Besides being DJs and dancers, some of the Teklife DJs had to be part-mad scientists in order to achieve the futuristic sound of ghetto house, juke, and footwork with the technology of their time. “The old school MPCs from the '90s, you had a lot of sampling time back then, but not a lot of time,” Gant-Man shared before bursting into a hearty laugh. “It was like mad science and physics altogether. Your brain just had to outwork the machine. We didn't have no ability to time-stretch.” Time-stretching is the technique of changing the speed of a piece of audio without affecting its pitch, a key feature in the transmogrifying sound the group would soon become known for.
Technology isn't just a conduit for their artistic expression, it is at the center of the group’s very existence. “The internet introduced us to a lot of people we wouldn’t have ever known,” Spinn told Vibe. Boylan was a substitute teacher with a passion for deejaying when he linked with Rashad on Myspace. DJ Taye first reached out to Spinn on Facebook for advice about what MPC he should purchase, before auditioning to join the group at the famed Chicago footwork dance spot, Battlegroundz. The name Teklife probably would’ve still been GhettoTeknitianz, the original, smaller group the collective sprouted from had it not been for the internet. “Basically, like around 2011 and the beginning of 2012, we said we were going to switch it up one more ‘gain because of the internet, really, and because everyone was claiming they were GhettoTeknitianz.”
Now the group boasts members all the way from South Side, Chicago to Oslo, Norway.
The Peak Time taping also doubled as a crash course on the history of Chicago juke, ghetto house, and footwork, with Host playing numerous songs during intermissions. That’s when the somewhat shy Teklife members who periodically had to be coaxed into even speaking by Host would show their erudition of the Chicago sound.
DJ PJ’s frenetic 808 bass on "Chase Me" had Spinn and Gant-Man gleefully reminiscing on how the song would incite fights. Once RP Boo’s "Baby Come On" transformed from a funk-sounding vocal sample over sparse kick drums into the fast-paced festival of sounds, all the Teklife members gushed about how the 1997 track was ahead of its time. Some people in the audience didn’t let the cafe-style dim lighting and seating stop them from shoulder swaying to the songs either.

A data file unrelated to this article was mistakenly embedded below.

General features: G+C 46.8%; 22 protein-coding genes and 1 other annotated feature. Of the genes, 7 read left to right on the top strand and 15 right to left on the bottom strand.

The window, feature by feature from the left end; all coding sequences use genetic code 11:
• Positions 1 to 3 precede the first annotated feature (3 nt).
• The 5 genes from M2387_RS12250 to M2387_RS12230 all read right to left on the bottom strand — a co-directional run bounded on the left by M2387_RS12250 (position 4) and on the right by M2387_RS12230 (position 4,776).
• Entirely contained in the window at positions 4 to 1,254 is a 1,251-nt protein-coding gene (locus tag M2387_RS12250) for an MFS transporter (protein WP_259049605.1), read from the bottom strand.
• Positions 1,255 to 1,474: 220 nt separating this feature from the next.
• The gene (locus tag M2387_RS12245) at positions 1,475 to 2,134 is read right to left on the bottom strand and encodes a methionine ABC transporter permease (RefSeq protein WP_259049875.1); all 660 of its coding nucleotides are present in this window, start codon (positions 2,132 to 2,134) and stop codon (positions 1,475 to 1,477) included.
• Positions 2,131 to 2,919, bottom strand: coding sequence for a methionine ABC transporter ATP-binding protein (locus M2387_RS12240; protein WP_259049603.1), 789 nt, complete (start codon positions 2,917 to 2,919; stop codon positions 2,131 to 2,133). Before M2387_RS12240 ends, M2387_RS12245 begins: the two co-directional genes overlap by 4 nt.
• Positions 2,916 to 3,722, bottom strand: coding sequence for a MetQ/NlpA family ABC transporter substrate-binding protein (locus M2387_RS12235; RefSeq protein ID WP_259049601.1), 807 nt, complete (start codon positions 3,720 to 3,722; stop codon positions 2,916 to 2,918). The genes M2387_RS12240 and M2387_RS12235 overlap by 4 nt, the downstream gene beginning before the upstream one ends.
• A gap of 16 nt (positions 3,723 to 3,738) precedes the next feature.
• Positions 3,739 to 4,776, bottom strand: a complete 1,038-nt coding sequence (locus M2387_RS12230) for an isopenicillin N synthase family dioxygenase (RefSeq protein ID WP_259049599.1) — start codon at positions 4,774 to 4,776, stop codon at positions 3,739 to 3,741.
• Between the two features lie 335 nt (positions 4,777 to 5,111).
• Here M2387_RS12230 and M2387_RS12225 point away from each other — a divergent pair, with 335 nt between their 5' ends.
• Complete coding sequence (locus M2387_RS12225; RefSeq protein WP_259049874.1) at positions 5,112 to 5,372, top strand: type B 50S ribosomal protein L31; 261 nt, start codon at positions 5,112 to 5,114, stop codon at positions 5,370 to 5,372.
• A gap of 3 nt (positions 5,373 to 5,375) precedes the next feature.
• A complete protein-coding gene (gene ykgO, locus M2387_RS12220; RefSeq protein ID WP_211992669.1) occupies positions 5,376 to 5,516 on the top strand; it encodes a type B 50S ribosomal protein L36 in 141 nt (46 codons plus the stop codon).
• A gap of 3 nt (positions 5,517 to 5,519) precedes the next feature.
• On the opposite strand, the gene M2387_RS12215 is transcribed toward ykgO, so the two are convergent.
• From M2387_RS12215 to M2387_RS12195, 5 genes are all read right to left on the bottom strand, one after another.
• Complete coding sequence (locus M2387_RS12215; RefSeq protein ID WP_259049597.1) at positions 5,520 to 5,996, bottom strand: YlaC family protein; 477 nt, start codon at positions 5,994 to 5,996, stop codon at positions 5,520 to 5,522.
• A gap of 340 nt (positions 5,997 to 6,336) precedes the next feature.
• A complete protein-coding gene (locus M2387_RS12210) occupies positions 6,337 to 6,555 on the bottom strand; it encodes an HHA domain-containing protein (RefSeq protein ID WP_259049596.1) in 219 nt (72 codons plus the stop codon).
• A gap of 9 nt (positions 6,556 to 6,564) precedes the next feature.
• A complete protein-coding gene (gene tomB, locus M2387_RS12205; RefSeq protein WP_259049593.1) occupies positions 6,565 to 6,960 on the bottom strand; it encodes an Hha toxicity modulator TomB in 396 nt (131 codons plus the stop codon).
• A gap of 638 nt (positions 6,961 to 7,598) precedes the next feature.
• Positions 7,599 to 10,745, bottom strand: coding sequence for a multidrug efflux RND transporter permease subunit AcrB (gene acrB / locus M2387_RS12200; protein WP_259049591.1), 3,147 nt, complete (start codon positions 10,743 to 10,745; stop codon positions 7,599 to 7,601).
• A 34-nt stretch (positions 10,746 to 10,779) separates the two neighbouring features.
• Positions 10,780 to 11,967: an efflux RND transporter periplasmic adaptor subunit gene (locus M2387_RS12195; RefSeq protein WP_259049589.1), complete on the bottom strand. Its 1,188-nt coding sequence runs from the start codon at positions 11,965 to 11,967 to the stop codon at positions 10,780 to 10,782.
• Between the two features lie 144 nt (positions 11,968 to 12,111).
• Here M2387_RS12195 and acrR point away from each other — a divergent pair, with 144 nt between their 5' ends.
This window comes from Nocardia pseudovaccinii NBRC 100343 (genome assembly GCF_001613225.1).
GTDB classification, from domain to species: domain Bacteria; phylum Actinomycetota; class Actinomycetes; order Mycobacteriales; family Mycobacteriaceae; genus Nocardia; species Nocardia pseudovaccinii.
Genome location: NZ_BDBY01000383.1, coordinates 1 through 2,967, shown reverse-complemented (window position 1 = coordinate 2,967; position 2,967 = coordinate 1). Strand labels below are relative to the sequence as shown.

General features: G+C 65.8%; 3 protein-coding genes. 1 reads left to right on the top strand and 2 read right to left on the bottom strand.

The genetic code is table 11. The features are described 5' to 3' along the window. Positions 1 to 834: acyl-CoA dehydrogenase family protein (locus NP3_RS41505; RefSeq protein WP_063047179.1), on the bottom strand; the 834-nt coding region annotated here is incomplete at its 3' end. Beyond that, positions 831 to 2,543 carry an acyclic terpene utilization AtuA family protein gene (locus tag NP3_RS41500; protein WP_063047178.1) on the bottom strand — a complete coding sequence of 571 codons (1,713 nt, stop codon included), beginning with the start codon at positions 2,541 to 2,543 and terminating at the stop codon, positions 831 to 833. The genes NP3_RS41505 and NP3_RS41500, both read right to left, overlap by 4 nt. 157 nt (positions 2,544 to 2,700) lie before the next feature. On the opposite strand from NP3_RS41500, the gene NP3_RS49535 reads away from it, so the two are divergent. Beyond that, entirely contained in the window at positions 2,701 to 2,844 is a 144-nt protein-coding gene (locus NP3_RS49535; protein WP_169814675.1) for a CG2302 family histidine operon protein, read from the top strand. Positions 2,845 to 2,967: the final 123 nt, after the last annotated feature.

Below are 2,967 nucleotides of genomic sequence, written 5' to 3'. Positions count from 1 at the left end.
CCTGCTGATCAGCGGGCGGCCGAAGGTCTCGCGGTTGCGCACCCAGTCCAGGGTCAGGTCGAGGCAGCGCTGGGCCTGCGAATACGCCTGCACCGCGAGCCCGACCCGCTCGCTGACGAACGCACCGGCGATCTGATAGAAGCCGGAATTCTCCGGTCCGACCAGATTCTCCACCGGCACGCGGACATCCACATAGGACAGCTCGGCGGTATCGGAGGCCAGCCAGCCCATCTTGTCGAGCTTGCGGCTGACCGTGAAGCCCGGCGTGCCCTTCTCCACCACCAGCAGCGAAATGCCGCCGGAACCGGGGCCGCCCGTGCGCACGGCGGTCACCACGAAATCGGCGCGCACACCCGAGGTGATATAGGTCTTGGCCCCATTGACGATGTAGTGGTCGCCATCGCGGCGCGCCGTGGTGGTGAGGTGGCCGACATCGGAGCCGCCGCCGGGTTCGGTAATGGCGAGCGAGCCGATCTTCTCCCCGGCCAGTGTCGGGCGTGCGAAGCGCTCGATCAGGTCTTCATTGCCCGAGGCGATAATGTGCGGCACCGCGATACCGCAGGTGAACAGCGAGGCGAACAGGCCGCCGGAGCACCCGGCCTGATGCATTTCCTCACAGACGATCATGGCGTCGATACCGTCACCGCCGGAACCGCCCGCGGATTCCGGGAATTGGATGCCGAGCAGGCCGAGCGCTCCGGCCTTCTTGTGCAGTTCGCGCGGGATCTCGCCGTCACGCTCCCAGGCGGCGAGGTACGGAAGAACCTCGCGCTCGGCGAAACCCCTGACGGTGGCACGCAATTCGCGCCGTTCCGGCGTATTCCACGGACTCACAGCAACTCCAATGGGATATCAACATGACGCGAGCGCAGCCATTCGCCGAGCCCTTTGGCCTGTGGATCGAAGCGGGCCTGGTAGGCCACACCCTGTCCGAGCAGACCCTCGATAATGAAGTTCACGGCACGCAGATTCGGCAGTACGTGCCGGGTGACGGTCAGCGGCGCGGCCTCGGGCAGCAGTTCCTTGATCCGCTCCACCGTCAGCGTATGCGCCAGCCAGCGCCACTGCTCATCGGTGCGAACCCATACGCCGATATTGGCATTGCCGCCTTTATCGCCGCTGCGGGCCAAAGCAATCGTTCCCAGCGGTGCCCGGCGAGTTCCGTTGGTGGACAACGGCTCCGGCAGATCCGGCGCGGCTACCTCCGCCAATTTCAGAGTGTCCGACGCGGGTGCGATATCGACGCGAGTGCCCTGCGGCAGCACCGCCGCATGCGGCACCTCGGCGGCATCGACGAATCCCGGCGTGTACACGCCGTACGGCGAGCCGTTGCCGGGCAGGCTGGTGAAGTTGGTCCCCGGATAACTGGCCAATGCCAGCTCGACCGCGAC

Manny, Rashad, and Spinn all met when they were in their early teens, respectively, and on-stage the five Teklife members had a familial feel to their group that permeated the crowd. Some audience members shouted out names of old group members, and some live-streamed the entire chat on their phones, turning the usually informal podcast taping format into one akin to a family gathering. This sight was incongruous with an inconvenient truth every member of Teklife that I spoke with shared: Chicago doesn’t fully support its own.
“To me, Chicago has always been a buyer's market, and not a seller's market, first and foremost. We buy everybody else. It's always been that way,” Gant-Man told Vibe. “That's the reason why Chicago rap couldn't really blow up, because we buy other people’s music.”
During a respite from the organized madness of the Peak Time after-party, I spoke with two young men from Chicago in line waiting to chase their Red Bull drinks with free tacos. The brief conversation we had shared a similar sentiment I noticed from locals I spoke to about Teklife before and after the event:
Me: Do you mind if I speak to y’all about Teklife?
*Both shoot perplexed looks at one another*
Me: It’s for a Vibe Magazine feature. Just your thoughts on Teklife.
Man 1: What’s Teklife?
Me: The reason we’re all here.
Man 2: We’re here for the drinks.